Magnetic Resonance Measurements of Myocardial Function and Pathophysiology
We have an extremely vibrant research portfolio using Cardiovascular MRI (CMR) led by Gerry McCann. Projects have been funded by the MRC, BHF and NIHR through central grants and the NIHR Leicester Cardiovascular BRU.
Three main areas of research
CMR as an outcome measure in clinical trials
We have completed a number of clinical trials assessing the impact of different revascularization strategies on infarct size and myocardial salvage following STEMI. (J Am Coll Cardiol 2015;66:2713-24 and Eur Heart J 2016;37:1910-9). The CvLPRIt CMR study showed that complete revascularization at the time of Primary-PCI (PPCI) did not increase total infarct size, although there was a small increase in non-infarct related artery MI. The REFLO STEMI trial assessed whether either intracoronary adenosine or sodium nitroprusside could reduce MI size and microvascular obstruction at the time of PPCI. Neither drug was effective and there was a strong signal that routine adenosine administration may cause harm with larger infarct size and more adverse events see in this arm.
Further collaborative studies with industry are assessing whether novel treatments improve both clinical and subclinical (strain/strain rate, perfusion reserve) cardiac dysfunction.
Better understanding of the pathophysiology of heart disease using advanced CMR techniques
We have recently completed a multicenter study assessing whether myocardial perfusion reserve (MPR) can predict symptom development better than exercise testing in asymptomatic patients with aortic stenosis. MPR was significantly associated with symptom onset but did not predict outcome better than exercise testing. (Singh A et al Eur Heart J 2017) Interestingly scarring detected by late gadolinium enhancement did not predict the development of symptoms, despite being associated with mortality in previous studies.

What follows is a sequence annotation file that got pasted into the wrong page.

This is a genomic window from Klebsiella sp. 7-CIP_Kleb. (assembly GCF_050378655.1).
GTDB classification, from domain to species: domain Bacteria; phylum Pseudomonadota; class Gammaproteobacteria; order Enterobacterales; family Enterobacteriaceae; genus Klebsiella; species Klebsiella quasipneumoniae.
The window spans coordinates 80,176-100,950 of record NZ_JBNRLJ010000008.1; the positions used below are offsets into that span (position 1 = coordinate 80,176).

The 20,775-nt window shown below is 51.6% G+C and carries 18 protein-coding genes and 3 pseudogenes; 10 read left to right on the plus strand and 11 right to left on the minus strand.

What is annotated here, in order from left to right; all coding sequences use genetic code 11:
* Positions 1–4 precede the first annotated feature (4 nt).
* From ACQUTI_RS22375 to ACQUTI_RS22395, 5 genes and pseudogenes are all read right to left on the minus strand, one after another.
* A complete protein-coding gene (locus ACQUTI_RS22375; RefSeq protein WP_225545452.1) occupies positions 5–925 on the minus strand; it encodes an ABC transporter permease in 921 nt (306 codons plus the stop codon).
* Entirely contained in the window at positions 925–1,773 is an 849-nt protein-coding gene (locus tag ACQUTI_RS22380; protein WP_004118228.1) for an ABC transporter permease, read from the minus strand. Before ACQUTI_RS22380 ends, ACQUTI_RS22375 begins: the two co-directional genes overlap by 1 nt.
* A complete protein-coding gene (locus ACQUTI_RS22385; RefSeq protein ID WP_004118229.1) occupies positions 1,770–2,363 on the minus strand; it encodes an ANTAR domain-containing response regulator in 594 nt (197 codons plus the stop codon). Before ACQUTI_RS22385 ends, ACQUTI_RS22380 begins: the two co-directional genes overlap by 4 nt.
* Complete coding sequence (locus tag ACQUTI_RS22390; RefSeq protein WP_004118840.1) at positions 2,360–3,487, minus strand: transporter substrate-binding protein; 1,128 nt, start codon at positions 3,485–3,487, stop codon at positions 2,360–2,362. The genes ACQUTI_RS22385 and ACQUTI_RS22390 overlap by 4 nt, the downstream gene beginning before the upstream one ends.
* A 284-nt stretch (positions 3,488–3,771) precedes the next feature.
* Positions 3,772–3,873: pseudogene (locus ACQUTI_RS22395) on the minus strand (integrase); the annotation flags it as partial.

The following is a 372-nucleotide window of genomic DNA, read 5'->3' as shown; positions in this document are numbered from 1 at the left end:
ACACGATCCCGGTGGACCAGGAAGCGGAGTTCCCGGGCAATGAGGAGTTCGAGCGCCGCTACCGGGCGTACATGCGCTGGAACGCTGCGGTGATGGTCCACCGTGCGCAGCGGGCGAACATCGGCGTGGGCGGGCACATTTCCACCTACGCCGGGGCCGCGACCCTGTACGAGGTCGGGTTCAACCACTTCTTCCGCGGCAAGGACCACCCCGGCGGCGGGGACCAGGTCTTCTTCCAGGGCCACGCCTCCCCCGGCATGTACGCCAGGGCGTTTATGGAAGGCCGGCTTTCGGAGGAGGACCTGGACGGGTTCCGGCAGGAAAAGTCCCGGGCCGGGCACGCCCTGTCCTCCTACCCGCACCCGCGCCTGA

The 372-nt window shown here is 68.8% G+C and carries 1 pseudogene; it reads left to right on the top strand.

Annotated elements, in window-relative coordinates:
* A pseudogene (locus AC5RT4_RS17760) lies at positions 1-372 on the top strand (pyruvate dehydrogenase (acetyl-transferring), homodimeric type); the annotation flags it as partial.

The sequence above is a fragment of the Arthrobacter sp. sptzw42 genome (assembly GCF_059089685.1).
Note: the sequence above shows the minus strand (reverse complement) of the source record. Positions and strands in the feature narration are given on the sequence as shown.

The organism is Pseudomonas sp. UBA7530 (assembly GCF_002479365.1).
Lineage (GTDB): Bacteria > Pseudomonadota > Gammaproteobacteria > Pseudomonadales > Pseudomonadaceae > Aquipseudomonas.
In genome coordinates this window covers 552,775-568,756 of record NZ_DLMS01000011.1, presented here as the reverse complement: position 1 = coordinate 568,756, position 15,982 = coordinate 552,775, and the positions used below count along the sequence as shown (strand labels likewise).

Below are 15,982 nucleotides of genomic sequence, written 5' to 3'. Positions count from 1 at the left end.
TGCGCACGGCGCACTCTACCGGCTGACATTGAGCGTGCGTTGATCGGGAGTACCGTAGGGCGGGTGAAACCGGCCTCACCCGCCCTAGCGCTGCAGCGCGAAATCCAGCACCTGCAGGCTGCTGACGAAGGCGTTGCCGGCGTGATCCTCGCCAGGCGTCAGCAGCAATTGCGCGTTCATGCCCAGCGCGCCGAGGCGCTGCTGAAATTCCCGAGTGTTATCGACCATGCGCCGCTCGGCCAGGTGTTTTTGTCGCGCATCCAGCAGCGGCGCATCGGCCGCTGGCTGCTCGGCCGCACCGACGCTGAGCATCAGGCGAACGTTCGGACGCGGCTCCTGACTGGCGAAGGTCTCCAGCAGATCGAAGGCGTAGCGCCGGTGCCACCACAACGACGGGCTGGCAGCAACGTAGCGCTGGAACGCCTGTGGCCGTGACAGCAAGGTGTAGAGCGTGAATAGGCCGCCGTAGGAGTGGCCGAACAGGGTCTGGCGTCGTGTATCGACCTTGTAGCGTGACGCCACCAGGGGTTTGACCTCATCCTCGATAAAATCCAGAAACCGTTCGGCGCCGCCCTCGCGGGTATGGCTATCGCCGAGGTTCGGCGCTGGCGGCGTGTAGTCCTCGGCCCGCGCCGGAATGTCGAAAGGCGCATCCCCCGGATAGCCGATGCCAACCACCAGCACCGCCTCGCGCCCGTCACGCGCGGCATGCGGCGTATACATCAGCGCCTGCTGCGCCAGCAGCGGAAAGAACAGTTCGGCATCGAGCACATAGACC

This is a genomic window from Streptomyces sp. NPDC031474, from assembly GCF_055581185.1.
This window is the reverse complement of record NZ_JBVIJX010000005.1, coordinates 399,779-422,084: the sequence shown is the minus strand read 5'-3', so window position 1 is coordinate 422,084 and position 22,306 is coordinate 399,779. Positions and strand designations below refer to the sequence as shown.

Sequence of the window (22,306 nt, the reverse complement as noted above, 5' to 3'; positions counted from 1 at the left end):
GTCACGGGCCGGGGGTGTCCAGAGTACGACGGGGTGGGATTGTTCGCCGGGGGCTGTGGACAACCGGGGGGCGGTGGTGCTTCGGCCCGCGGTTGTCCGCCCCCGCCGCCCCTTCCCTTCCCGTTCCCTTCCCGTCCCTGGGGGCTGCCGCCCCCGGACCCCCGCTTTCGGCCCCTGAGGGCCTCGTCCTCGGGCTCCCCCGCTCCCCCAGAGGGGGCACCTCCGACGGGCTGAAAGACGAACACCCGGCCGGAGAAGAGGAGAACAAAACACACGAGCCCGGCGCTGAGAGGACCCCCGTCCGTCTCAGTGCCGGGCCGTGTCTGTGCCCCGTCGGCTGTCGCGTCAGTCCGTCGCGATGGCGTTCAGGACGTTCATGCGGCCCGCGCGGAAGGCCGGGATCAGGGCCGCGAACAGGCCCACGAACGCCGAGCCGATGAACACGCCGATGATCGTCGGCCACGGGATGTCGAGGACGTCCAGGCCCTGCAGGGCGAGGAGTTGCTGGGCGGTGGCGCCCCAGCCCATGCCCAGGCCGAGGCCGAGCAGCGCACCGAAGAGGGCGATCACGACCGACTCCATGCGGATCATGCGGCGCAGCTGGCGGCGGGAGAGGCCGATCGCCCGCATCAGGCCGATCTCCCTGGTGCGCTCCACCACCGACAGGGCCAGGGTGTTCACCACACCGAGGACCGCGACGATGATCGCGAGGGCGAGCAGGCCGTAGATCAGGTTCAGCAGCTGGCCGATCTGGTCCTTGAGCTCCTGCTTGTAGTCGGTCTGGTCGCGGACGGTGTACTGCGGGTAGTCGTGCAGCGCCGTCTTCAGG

We have recently completed a detailed phenotyping study in 170 patients with Heart Failure and preserved Ejection Fraction (HFpEF). The data are being analysed in relation to prognosis and results are expected to be published in 2017. We have also recruited and phenotyped over 100 patients in the BHF funded spontaneous coronary artery dissection study.
The role of CMR in the investigation of patients with known or suspected heart disease
Two of the largest ever CMR trials have been conducted at Glenfield. The BHF funded CEMARC-2 trial (led by Leeds) assessed whether patients with suspected chest pain of cardiac origin are better managed with 3T stress CMR than either SPECT or NICE guidance. 1200 patients were recruited in 6 sites across the UK and showed that the use of functional imaging (stress MRI or SPECT) was much more likely to result in unnecessary invasive coronary angiography than following NICE guidance (JAMA 2016;316:1051-60).
The MR-Inform study (led by King’s College London) assesses whether patient with angina can be as safely and more cost-effectively managed by stress CMR than invasive angiography in 918 patients. The results are being presented at the American College of Cardiology scientific sessions in March 2017.